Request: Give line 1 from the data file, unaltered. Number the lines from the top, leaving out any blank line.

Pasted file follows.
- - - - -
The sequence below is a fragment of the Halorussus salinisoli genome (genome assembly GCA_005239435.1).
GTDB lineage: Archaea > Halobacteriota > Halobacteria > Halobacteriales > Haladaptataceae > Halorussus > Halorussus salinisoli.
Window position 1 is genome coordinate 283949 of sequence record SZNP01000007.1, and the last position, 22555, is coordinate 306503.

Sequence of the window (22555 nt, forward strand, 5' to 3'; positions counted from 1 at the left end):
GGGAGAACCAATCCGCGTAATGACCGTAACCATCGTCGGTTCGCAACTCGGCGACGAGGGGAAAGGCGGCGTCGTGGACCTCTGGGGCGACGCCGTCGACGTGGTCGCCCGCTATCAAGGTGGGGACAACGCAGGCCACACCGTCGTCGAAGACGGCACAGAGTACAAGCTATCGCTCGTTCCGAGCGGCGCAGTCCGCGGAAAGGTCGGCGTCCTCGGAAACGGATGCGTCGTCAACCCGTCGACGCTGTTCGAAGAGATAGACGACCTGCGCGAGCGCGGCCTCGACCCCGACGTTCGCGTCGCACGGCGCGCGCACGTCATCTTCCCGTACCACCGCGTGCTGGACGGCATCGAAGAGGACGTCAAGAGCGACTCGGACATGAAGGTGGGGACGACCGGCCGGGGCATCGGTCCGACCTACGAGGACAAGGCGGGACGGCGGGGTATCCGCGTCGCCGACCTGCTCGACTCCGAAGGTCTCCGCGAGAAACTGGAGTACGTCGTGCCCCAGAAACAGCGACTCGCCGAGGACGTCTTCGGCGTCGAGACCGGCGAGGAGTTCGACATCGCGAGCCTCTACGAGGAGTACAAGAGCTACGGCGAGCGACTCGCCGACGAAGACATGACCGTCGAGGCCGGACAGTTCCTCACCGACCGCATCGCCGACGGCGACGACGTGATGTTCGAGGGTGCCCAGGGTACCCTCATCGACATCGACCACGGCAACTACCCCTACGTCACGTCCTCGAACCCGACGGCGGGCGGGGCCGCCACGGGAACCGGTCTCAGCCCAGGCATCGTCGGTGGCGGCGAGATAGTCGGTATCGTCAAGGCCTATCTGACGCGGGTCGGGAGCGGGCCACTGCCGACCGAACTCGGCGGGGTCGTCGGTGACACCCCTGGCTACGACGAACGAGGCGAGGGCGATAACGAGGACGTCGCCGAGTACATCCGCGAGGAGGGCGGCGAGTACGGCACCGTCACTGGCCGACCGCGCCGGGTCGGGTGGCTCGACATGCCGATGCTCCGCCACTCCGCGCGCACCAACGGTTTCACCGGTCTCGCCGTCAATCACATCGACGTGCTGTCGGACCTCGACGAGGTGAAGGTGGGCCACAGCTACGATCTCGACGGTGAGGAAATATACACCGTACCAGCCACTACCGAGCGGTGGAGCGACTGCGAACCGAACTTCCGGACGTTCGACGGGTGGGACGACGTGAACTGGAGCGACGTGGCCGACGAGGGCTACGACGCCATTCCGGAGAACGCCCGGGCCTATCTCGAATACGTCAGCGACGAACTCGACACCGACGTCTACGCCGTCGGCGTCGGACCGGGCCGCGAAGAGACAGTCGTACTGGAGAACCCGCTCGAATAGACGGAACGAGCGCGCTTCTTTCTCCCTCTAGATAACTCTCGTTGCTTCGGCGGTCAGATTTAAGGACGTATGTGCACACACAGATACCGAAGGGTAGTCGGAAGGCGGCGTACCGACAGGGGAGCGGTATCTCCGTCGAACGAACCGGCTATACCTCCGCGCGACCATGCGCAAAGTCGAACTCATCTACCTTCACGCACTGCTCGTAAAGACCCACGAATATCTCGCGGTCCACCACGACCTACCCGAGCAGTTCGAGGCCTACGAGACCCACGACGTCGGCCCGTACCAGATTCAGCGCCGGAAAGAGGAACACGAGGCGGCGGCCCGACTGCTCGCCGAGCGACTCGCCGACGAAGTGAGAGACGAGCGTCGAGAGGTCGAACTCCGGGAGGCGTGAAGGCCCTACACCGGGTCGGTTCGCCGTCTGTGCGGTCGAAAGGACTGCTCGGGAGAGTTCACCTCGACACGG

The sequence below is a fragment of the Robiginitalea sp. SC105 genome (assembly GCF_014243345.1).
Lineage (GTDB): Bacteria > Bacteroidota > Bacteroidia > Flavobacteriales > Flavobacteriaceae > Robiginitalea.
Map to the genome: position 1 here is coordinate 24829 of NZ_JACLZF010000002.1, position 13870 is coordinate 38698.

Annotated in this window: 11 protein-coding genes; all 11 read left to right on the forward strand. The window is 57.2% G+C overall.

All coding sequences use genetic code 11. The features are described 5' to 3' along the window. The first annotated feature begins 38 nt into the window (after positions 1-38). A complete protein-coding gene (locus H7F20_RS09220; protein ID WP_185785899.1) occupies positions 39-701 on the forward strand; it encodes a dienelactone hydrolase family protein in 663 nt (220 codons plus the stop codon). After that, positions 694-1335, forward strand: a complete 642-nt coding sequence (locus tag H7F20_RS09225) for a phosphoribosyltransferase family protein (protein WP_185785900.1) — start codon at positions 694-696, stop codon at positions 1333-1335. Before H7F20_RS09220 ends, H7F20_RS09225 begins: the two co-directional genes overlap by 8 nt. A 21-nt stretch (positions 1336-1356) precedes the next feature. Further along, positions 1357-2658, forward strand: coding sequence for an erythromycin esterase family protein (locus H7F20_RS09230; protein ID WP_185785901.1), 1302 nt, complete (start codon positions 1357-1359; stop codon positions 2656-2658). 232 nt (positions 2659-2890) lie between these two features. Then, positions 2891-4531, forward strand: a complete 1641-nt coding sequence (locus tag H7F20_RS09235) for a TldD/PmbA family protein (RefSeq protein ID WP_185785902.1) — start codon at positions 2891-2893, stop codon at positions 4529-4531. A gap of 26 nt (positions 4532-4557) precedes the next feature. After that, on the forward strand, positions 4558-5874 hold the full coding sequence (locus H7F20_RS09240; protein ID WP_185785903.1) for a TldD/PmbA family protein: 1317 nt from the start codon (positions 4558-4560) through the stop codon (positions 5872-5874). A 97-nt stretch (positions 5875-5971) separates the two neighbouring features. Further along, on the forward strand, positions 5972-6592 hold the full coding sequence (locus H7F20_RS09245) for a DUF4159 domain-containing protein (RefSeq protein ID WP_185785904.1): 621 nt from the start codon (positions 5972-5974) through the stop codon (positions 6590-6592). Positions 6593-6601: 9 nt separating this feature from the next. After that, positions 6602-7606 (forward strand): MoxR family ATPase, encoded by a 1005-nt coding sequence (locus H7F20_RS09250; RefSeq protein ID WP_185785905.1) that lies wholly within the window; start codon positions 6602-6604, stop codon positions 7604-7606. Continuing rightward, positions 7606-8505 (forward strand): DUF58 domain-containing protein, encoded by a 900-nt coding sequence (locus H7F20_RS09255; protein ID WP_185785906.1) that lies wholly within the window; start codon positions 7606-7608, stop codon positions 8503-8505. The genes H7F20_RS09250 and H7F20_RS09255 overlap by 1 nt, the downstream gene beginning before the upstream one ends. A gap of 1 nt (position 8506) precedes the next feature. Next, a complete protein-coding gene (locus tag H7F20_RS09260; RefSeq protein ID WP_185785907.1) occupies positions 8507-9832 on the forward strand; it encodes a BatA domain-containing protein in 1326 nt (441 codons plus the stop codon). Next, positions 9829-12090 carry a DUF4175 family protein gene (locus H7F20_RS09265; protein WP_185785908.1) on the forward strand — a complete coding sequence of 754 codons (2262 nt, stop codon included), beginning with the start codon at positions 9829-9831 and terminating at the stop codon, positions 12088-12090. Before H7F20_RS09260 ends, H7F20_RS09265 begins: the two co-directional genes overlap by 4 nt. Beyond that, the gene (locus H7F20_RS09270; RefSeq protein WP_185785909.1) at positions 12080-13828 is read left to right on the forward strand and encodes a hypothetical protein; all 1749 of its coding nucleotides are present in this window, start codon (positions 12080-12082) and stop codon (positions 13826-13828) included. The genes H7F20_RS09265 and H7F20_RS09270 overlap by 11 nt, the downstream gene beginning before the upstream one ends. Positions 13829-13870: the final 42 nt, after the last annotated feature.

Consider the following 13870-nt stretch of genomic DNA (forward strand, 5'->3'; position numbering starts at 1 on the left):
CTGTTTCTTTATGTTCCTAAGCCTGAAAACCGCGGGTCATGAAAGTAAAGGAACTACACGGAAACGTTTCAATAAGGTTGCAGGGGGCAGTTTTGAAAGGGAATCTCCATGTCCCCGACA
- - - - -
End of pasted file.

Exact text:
The sequence below is a fragment of the Halorussus salinisoli genome (genome assembly GCA_005239435.1).